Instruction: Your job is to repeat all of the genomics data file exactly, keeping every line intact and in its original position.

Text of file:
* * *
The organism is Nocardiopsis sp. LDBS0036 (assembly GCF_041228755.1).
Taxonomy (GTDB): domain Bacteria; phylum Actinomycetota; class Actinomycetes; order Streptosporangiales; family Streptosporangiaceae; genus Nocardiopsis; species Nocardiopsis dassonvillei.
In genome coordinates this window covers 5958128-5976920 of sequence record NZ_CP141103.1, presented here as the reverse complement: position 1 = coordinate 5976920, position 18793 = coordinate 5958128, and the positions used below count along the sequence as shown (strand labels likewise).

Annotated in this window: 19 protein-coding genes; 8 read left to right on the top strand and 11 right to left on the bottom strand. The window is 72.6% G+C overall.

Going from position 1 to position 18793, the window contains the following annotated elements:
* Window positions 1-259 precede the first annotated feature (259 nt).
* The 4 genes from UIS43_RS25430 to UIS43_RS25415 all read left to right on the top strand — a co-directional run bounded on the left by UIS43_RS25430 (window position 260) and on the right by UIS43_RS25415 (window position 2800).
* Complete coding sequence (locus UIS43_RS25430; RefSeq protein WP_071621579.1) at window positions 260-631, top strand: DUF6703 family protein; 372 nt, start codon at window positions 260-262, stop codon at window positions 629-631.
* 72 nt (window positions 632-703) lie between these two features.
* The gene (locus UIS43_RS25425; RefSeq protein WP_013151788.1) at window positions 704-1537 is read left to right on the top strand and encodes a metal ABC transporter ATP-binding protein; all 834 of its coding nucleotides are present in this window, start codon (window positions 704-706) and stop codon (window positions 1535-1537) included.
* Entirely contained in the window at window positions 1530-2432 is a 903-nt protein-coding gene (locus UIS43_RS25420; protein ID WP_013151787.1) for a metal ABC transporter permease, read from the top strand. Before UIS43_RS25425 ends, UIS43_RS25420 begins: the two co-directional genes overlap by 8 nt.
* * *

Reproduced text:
The organism is Nocardiopsis sp. LDBS0036 (assembly GCF_041228755.1).
Taxonomy (GTDB): domain Bacteria; phylum Actinomycetota; class Actinomycetes; order Streptosporangiales; family Streptosporangiaceae; genus Nocardiopsis; species Nocardiopsis dassonvillei.
In genome coordinates this window covers 5958128-5976920 of sequence record NZ_CP141103.1, presented here as the reverse complement: position 1 = coordinate 5976920, position 18793 = coordinate 5958128, and the positions used below count along the sequence as shown (strand labels likewise).

Annotated in this window: 19 protein-coding genes; 8 read left to right on the top strand and 11 right to left on the bottom strand. The window is 72.6% G+C overall.

Going from position 1 to position 18793, the window contains the following annotated elements:
* Window positions 1-259 precede the first annotated feature (259 nt).
* The 4 genes from UIS43_RS25430 to UIS43_RS25415 all read left to right on the top strand — a co-directional run bounded on the left by UIS43_RS25430 (window position 260) and on the right by UIS43_RS25415 (window position 2800).
* Complete coding sequence (locus UIS43_RS25430; RefSeq protein WP_071621579.1) at window positions 260-631, top strand: DUF6703 family protein; 372 nt, start codon at window positions 260-262, stop codon at window positions 629-631.
* 72 nt (window positions 632-703) lie between these two features.
* The gene (locus UIS43_RS25425; RefSeq protein WP_013151788.1) at window positions 704-1537 is read left to right on the top strand and encodes a metal ABC transporter ATP-binding protein; all 834 of its coding nucleotides are present in this window, start codon (window positions 704-706) and stop codon (window positions 1535-1537) included.
* Entirely contained in the window at window positions 1530-2432 is a 903-nt protein-coding gene (locus UIS43_RS25420; protein ID WP_013151787.1) for a metal ABC transporter permease, read from the top strand. Before UIS43_RS25425 ends, UIS43_RS25420 begins: the two co-directional genes overlap by 8 nt.